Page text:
39. Mutikainen, P., Walls, M., Ovaska, J., Keinänen, M., Julkunen-Tiitto, R., and Vapaavuori, E. 2000. Herbivore resistance in Betula pendula: effect of fertilization, defoliation, and plant genotype. Ecology 81:49–65.Google Scholar
  40. Nyman, T., Paajanen, R., Heiska, S., and Julkunen-Tiitto, R. 2011. Preference-performance relationship in the gall midge Rabdophaga rosaria: insights from a common-garden experiment with nine willow clones. Ecol. Entomol. 36:200–211.CrossRefGoogle Scholar
  41. Osier, T. L., and Lindroth, R. L. 2001. Effects of genotype, nutrient availability, and defoliation on aspen phytochemistry and insect performance. J. Chem. Ecol. 27:1289–1313.PubMedCrossRefGoogle Scholar
  42. Osier, T. L., and Lindroth, R. L. 2004. Long-term effects of defoliation on quaking aspen in relation to genotype and nutrient availability: plant growth, phytochemistry and insect performance. Oecologia 139:55–65.PubMedCrossRefGoogle Scholar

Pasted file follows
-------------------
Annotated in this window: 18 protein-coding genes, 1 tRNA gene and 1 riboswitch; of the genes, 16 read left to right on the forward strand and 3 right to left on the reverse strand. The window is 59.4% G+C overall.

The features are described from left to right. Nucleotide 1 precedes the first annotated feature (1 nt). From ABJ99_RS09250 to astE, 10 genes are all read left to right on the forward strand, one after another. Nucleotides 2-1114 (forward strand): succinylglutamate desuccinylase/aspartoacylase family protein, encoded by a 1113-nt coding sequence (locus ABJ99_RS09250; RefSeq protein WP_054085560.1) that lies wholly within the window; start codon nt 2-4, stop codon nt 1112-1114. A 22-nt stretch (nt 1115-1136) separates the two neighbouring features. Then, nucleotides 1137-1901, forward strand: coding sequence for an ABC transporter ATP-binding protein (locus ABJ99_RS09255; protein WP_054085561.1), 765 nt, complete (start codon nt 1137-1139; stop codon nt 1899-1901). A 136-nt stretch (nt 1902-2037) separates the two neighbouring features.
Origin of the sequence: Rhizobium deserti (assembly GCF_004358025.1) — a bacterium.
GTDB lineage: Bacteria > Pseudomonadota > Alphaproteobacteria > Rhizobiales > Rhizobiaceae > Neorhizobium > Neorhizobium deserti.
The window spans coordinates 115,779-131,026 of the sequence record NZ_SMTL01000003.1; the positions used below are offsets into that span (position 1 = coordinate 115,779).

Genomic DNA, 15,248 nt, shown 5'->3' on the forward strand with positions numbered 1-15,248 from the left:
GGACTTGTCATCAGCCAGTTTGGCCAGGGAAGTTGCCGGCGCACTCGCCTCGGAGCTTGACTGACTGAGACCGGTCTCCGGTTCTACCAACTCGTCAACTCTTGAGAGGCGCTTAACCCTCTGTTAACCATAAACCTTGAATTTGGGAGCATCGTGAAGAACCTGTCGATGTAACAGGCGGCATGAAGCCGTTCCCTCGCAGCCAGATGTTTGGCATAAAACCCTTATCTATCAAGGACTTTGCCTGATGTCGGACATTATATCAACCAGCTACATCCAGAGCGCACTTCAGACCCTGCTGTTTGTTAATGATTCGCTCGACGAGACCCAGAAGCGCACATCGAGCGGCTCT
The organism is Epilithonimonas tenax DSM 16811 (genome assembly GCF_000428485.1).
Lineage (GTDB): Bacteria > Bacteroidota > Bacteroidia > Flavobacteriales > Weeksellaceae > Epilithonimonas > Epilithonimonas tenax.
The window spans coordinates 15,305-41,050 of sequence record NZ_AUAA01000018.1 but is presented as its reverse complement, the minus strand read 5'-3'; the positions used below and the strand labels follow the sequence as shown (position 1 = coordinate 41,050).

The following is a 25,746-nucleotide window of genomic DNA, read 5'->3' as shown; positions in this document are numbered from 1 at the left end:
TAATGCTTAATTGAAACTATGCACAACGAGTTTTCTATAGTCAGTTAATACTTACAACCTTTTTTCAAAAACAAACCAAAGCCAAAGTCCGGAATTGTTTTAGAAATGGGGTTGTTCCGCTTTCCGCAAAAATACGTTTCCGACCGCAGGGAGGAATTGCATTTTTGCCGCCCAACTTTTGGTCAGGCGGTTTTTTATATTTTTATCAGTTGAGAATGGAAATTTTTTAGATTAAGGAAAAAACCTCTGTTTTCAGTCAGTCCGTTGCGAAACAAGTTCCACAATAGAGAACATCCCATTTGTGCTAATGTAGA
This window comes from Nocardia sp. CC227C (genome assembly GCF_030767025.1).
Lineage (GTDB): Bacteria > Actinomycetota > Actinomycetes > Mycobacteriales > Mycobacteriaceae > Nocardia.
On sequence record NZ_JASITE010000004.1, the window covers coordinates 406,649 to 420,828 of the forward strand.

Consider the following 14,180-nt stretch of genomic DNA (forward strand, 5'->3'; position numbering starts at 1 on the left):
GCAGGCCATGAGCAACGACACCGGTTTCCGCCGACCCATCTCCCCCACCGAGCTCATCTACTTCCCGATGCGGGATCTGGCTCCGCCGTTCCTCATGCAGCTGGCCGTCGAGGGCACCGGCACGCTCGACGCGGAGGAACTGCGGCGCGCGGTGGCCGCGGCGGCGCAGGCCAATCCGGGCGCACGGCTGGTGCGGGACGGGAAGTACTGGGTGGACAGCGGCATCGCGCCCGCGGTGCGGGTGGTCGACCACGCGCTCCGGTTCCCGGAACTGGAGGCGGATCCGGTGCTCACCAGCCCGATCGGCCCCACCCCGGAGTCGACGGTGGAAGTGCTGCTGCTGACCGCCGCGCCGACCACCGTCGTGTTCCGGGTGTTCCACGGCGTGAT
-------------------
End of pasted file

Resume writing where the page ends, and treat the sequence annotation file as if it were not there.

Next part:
43. Osier, T. L., and Lindroth, R. L. 2006. Genotype and environment determine allocation to and costs of resistance in quaking aspen. Oecologia 148:293–303.PubMedCrossRefGoogle Scholar
  44. Parry, D., Herms, D. A., and Mattson, W. J. 2003. Responses of an insect folivore and its parasitoids to multiyear experimental defoliation of aspen. Ecology 84:1768–1783.CrossRefGoogle Scholar
  45. Parsons, W. F. J., Bockheim, J. G., and Lindroth, R. L. 2008. Independent, interactive, and species-specific responses to leaf litter decomposition to elevated CO2 and O3 in a northern hardwood forest. Ecosystems 11:505–519.CrossRefGoogle Scholar
  46. Perala, D. A. 1990. Populus tremuloides Michx. quaking aspen, pp. 555–569, in R. M. Burns and B. H. Honkala (eds.), Silvics of North America, vol. 2. Hardwoods. USDA Forest Service, Washington, DC.Google Scholar
  47. Porter, L. J., Hrstich, L. N., and Chan, B. G. 1986. The conversion of procyanidins and prodelphinidins to cyanidin and delphinidin. Phytochemistry 25:223–230.CrossRefGoogle Scholar